Wednesday, January 5, 2011

The Language of Confusion: Fabricated

Like I vowed (or threatened), I'm running my word nerdery on Wednesday. Here's the first installment:

Fabric is an interesting word. Not only does it mean cloth or materials, but it’s part of fabricate, which means make up, like one would a story : ).

The word fabric is from the late 15th century, although it didn’t take on the modern meaning of a textile until 1791 (which puts it right smack in the middle of the Industrial Revolution, if I’m not mistaken). Before it meant a manufactured material, it meant a building, a thing that was made, and it came from a word that showed up a century earlier in the Middle French language (fabrique). Its next ancestor is the Latin fabrica which means a workshop or a trade.

That fabrica is what connects it to fabricate. Fabricate showed up a little earlier than its cousin, in the mid 15th century, although it didn’t take on its modern meaning (tell a lie) until the late 18th century. Its Latin parent is fabricatus, the past participle (past tense) version of fabricare (make, construct), which also comes from fabrica.

So one is what is made by words, the other is what is made by materials : ).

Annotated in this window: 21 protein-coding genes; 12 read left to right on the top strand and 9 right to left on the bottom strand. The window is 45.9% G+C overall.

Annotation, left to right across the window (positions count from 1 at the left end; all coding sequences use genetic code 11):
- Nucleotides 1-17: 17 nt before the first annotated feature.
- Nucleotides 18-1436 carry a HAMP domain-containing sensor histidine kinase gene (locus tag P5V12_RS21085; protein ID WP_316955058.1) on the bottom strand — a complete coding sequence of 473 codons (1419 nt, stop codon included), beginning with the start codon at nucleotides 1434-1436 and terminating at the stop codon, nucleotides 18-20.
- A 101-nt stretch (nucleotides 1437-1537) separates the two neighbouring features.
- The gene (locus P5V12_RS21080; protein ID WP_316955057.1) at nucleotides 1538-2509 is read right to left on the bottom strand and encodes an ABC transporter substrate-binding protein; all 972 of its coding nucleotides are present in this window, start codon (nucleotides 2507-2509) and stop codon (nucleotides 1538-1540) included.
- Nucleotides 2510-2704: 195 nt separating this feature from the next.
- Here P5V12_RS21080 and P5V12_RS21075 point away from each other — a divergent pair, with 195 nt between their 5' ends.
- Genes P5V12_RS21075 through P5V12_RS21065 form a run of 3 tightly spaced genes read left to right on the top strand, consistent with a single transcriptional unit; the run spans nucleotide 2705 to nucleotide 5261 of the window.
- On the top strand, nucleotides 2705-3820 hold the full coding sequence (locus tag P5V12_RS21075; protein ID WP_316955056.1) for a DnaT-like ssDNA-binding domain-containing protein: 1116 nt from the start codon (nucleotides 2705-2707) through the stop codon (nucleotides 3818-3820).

That’s not really the end of the story for either one. Further back in history, fabrica comes from faber, also Latin, the word for an artisan who works in hard materials. Faber comes from a Proto-Indo-European word, dhabh, which means to fit together. Just don't ask me how we got from there to here. I know we did it, I just can't follow how.

I love etymology. Words that seem to share nothing but the spelling are close relatives. I think it’s an appropriate analogy for families, too.

Again, thanks to the Online Etymology Dicitonary.

And thanks to’s article confirming when the Industrial Revolution was.

1 comment:

  1. I love etymology. We did a whole unit on it back in the 9th grade, showing us where our words came from. I thought it was really neat and up until 2 or 3 moves ago still had some of my stuff from that class. I tend to follow the etymology of names instead of language in general these days, finding new (or rather old) spellings of names. But it's still fascinating all the same.


Please validate me.